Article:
Interest rates will be rising if all that happens and the currency may have fallen enough to give RBNZ to push them up with a clear conscience.

Forget Wheeler...keep eyes on

Forget Wheeler...keep eyes on worldwide rates...the music has stopped.

Except there is no where

Except there is no where really for many rates to go....the ones that matter anyway are already rock bottom.
regards

Roger , I agree broadly , and

Roger , I agree broadly , and assume your prognosis is based on emperical evidence whereas my views are gut feel .
Before ramping up rates, Wheeler should reduce rates to stop foreigners speculating in the Kiwi $. There is one reason I would disagree about rates increasing sharply  , its that the Kiwi $ will get even stronger with dire consequences , and as a soft commodity exporter , we need the foreign exchange earnings
My overall view is the same as yours ,  from my readings of financial press  
1) The present rates are unsustainable , they discourage savings and capital formation
2) Asset bubbles are arising due to cheap money chasing assets ( shares , houses, etc)
3) The de-basing of currencies due to current trends by central banks ( Printing ) is going to come back like a spook in the night , with a nightmare attached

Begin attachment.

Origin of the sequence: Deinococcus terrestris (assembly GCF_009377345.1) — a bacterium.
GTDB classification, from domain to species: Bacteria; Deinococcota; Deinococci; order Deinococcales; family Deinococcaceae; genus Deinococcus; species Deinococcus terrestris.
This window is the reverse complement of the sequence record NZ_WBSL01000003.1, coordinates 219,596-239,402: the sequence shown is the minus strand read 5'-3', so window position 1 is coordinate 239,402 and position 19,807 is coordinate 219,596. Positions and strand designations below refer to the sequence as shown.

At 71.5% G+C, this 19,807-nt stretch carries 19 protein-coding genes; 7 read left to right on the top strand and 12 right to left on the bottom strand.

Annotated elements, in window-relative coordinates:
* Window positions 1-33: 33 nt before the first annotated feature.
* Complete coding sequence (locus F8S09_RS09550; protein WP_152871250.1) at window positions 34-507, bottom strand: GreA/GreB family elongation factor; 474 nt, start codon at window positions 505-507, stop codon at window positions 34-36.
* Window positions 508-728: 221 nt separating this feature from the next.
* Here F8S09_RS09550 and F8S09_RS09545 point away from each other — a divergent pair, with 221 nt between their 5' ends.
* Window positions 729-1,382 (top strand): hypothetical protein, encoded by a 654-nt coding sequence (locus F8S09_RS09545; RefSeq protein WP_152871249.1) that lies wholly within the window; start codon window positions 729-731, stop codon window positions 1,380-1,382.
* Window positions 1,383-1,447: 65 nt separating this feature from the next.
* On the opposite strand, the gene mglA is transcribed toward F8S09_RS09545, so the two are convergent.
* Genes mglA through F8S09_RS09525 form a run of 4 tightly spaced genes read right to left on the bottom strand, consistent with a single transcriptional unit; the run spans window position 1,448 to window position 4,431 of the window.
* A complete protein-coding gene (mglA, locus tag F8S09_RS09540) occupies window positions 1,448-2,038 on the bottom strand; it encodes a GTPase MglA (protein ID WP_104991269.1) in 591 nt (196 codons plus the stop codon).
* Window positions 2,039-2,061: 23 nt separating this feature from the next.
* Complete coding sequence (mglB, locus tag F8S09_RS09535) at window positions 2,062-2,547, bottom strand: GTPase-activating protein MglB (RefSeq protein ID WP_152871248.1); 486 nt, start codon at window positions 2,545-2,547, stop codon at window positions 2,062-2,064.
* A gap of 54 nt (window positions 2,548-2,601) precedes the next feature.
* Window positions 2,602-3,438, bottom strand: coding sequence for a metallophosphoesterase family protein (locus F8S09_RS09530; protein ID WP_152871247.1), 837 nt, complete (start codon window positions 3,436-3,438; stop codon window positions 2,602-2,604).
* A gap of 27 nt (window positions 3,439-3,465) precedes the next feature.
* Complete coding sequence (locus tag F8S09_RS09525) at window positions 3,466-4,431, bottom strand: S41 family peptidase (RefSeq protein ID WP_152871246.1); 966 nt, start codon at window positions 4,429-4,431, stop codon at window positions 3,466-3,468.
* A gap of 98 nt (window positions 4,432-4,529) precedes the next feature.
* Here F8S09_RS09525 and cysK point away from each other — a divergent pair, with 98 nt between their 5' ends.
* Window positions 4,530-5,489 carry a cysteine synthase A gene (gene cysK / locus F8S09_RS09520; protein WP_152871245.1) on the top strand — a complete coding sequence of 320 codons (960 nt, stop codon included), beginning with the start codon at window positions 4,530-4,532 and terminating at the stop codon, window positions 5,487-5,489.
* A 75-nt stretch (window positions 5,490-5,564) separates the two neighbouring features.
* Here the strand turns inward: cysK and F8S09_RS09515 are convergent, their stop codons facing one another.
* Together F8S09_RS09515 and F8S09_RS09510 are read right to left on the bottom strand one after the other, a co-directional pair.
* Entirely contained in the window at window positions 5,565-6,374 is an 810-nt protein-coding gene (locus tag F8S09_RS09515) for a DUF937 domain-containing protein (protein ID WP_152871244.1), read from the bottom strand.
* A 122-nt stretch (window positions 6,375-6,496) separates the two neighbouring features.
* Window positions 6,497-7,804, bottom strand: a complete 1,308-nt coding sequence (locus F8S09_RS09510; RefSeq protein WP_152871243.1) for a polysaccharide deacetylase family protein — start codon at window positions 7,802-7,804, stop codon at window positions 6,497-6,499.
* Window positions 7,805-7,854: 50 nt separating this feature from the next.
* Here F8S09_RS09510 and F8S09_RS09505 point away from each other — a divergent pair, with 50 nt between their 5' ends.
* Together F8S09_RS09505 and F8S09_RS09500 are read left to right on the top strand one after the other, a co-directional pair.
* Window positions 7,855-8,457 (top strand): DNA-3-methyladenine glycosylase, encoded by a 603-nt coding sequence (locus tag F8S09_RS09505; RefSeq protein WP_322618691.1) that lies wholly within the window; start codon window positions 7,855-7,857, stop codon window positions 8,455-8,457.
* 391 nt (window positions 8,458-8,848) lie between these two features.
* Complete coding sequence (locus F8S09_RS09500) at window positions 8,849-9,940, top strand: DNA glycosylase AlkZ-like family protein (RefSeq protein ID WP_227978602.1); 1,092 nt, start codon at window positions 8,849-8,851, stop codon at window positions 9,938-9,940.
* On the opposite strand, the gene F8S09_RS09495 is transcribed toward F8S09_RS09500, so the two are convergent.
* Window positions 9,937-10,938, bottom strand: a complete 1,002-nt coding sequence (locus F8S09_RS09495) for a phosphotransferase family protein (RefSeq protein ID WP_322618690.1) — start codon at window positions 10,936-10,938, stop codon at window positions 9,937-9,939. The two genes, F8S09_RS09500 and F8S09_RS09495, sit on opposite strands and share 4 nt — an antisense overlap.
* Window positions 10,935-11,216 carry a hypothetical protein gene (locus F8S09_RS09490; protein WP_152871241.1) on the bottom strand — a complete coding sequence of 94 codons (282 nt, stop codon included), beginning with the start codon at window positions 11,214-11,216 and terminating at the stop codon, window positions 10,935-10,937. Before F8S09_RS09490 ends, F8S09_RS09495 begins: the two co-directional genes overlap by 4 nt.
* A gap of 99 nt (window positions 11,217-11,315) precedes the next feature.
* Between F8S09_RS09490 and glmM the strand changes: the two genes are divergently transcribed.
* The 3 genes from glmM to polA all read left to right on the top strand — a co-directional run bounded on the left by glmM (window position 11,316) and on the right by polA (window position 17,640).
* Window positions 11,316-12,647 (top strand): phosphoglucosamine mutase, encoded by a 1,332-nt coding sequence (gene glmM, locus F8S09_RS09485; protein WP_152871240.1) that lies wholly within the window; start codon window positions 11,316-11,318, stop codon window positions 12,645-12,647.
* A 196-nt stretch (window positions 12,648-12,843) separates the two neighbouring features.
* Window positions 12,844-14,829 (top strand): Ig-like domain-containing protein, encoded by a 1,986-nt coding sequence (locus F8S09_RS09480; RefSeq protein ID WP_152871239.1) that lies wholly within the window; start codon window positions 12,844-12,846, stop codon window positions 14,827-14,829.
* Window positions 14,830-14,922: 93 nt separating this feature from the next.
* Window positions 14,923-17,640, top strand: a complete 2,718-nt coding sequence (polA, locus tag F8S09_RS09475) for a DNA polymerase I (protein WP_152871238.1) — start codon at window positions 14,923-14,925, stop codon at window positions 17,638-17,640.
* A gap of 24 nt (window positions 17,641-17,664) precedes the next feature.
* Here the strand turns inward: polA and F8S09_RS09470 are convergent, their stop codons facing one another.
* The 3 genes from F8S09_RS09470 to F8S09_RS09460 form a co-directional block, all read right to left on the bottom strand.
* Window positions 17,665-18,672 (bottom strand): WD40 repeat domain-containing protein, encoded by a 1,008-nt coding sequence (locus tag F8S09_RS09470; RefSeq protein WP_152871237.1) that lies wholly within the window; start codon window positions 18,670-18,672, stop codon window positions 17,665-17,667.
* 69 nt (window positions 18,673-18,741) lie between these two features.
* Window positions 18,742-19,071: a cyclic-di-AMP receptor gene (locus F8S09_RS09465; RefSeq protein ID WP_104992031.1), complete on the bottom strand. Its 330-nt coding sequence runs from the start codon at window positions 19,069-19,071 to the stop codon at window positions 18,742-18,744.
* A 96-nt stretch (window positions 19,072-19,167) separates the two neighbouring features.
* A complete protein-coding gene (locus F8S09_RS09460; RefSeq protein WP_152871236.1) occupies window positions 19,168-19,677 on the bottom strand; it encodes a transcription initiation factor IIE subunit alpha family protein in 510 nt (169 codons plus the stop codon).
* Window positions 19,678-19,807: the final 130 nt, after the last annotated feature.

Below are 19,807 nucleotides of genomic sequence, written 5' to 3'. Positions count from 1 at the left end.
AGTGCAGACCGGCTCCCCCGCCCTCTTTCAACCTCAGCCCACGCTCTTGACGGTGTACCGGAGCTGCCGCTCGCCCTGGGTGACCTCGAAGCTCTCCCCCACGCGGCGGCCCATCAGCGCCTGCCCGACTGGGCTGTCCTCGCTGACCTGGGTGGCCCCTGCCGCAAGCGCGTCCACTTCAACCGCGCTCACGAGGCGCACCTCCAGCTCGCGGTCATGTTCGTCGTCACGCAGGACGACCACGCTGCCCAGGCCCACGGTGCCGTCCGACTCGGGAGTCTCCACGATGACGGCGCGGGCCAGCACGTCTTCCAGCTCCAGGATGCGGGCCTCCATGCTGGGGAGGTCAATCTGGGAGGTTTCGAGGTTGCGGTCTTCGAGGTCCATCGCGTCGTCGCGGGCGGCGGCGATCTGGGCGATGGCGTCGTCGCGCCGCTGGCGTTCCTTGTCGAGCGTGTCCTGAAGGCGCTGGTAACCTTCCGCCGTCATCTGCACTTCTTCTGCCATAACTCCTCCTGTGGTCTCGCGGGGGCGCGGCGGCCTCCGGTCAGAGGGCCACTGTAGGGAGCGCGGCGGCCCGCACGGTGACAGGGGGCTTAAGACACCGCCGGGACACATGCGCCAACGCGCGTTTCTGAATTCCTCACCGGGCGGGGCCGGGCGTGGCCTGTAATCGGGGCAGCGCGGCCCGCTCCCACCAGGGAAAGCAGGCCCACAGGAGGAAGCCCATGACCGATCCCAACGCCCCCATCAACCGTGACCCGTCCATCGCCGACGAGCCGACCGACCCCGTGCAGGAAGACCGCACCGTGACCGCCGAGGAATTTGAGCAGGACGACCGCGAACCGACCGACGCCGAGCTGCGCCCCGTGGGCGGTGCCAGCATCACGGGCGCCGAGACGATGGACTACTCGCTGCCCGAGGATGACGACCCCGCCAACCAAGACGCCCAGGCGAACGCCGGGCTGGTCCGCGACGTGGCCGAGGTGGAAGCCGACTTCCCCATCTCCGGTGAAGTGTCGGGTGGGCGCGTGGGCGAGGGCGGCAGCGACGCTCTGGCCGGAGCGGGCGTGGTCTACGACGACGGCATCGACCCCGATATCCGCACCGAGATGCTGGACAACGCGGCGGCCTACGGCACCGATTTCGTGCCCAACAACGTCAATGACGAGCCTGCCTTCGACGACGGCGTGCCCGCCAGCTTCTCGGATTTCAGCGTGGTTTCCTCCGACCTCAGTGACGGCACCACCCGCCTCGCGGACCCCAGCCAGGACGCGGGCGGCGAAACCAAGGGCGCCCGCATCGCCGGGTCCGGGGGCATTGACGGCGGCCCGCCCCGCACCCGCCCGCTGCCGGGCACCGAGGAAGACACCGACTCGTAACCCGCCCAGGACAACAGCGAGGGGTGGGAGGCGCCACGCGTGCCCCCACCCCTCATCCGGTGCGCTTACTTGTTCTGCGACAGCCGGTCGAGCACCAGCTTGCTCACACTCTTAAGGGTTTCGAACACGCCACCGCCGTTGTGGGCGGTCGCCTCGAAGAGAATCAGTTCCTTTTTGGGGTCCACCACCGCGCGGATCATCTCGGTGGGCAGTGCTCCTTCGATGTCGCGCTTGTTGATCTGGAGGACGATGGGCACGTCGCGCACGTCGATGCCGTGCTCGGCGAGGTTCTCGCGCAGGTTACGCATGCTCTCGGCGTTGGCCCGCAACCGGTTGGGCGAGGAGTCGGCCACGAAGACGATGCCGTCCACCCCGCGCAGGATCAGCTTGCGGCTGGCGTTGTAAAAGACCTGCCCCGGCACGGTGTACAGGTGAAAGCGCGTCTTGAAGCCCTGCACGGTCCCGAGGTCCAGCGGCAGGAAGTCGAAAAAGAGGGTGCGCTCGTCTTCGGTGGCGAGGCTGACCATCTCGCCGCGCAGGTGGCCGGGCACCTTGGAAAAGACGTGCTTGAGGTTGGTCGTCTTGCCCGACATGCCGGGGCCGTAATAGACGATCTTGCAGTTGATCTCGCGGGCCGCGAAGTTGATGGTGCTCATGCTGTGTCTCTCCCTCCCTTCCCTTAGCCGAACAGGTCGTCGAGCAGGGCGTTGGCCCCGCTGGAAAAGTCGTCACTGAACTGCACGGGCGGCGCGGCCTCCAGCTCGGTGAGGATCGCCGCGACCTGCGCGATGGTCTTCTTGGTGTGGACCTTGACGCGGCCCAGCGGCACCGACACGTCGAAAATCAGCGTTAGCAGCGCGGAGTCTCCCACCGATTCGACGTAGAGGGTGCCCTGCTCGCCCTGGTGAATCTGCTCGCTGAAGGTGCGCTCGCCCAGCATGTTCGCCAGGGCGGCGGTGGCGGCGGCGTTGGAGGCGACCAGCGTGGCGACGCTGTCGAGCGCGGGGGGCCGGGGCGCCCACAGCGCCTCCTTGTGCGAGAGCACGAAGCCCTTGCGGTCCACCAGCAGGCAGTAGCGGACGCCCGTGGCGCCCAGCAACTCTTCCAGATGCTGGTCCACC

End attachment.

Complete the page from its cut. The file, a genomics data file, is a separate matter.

4) The " reversion to the mean " which is a feature of any market price ,  will involve interest rates reverting back to long term trends
5)Yields curves are pointing upwards after many years .
 
 

1) The classic defination of

1) The classic defination of an An entrepreneur is an individual who organizes and operates a business or businesses, taking on financial risk to do so, ie borrows money, hence low rates encourage business and wealth creation.  Ppl should and do save for a rainy day, if rates are low then they put their money into other things than deposits eg shares. 
2) Yes, but thats 4~5 years ago, today well everything incl emerging markets is set to pop.
3) You dont get inflation when in the zero bound trap, it seems you missed Keynes in your economic education, this is classic stuff.  Now afterwards, yes you could well get inflation, however note that the money isnt in ppls pockets and probably never will be, hence we are still in the doo doo.
4) Mean is historic, looking to the future is wildly different...
5) Only if the RB is suicidal, and even then not for long....
"evidence" nope Roger doesnt do that, his gut feel is rocking along as uh.....well as yours....